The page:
|Title||Comparing surface and mid-tropospheric CO2 concentrations from central U.S. grasslands|
|Publication Type||Journal Article|
|Year of Publication||2013|
|Authors||Cochran, FV, Brunsell, N, Mechem, DB|
|Keywords||Atmospheric Infrared Sounder, Eddy covariance, information theory, Konza Prairie, relative entropy, wavelets|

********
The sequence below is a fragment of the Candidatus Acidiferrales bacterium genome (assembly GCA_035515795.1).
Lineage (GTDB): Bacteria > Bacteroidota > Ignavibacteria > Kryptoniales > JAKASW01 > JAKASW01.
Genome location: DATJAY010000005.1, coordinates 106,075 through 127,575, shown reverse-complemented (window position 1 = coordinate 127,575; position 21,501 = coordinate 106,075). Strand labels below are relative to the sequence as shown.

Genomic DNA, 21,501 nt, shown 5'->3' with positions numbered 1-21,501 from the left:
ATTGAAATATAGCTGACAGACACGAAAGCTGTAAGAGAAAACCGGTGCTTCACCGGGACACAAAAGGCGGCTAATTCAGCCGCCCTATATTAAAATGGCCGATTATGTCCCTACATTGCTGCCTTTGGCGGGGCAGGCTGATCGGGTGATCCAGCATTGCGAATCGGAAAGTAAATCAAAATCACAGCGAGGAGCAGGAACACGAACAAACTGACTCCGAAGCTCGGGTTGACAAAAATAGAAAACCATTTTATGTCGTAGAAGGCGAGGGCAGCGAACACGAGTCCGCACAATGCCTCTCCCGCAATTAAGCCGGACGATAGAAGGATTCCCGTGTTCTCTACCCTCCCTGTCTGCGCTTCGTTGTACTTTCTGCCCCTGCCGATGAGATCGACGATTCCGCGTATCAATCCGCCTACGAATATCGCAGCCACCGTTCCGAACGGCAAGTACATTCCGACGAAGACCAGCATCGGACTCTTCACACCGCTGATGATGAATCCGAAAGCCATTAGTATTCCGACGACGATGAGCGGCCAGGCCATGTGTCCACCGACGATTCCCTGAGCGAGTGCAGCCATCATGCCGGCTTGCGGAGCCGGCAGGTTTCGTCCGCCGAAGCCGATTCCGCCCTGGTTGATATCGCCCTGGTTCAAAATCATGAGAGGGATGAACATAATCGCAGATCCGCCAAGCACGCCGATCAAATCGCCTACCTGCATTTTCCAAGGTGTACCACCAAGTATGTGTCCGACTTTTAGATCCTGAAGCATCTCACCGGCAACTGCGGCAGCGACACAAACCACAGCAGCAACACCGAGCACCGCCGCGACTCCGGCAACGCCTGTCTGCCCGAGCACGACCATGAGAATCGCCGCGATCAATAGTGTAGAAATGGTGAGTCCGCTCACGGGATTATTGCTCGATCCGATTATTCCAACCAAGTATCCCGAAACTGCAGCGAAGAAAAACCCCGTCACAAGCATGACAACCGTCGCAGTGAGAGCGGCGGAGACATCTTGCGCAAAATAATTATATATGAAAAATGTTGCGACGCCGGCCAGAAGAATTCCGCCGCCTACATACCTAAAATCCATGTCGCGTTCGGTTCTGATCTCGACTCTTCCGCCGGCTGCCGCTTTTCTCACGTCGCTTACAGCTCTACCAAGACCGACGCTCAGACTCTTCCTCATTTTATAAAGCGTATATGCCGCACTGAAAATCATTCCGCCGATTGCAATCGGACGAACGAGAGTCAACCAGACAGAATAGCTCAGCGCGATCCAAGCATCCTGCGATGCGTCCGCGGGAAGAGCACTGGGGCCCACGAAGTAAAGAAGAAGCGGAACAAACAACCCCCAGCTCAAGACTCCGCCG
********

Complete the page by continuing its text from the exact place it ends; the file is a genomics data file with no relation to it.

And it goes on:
Comparisons of eddy covariance (EC) tower measurements of CO2 concentration with mid-tropospheric observations from the Atmospheric Infrared Sounder (AIRS) allow for evaluation of the rising global signal of this greenhouse gas in relation to surface carbon dynamics. Using an information theory approach combining relative entropy and wavelet multi-resolution analysis, this study has explored correlations and divergences between mid-tropospheric and surface CO2 concentrations in grasslands of northeastern Kansas. Results show that surface CO2 measurements at the Kansas Field Station (KFS) and the Konza Prairie Biological Stations 1B (KZU) and 4B (K4B) with different land-cover types correlate well with mid-tropospheric CO2 in this region at the 512-day timescale between 2007 and 2010. Relative entropy further reveals that AIRS observations are indicative of surface CO2 concentrations for all land-cover types on monthly (32-day) and longer timescales. AIRS observations are also similar to CO2 concentrations at shorter timescales at sites KFS and K4B experiencing woody encroachment, though these results require further investigation. Differences in species composition and microclimate add to the variability of surface concentrations compared with mid-tropospheric observations.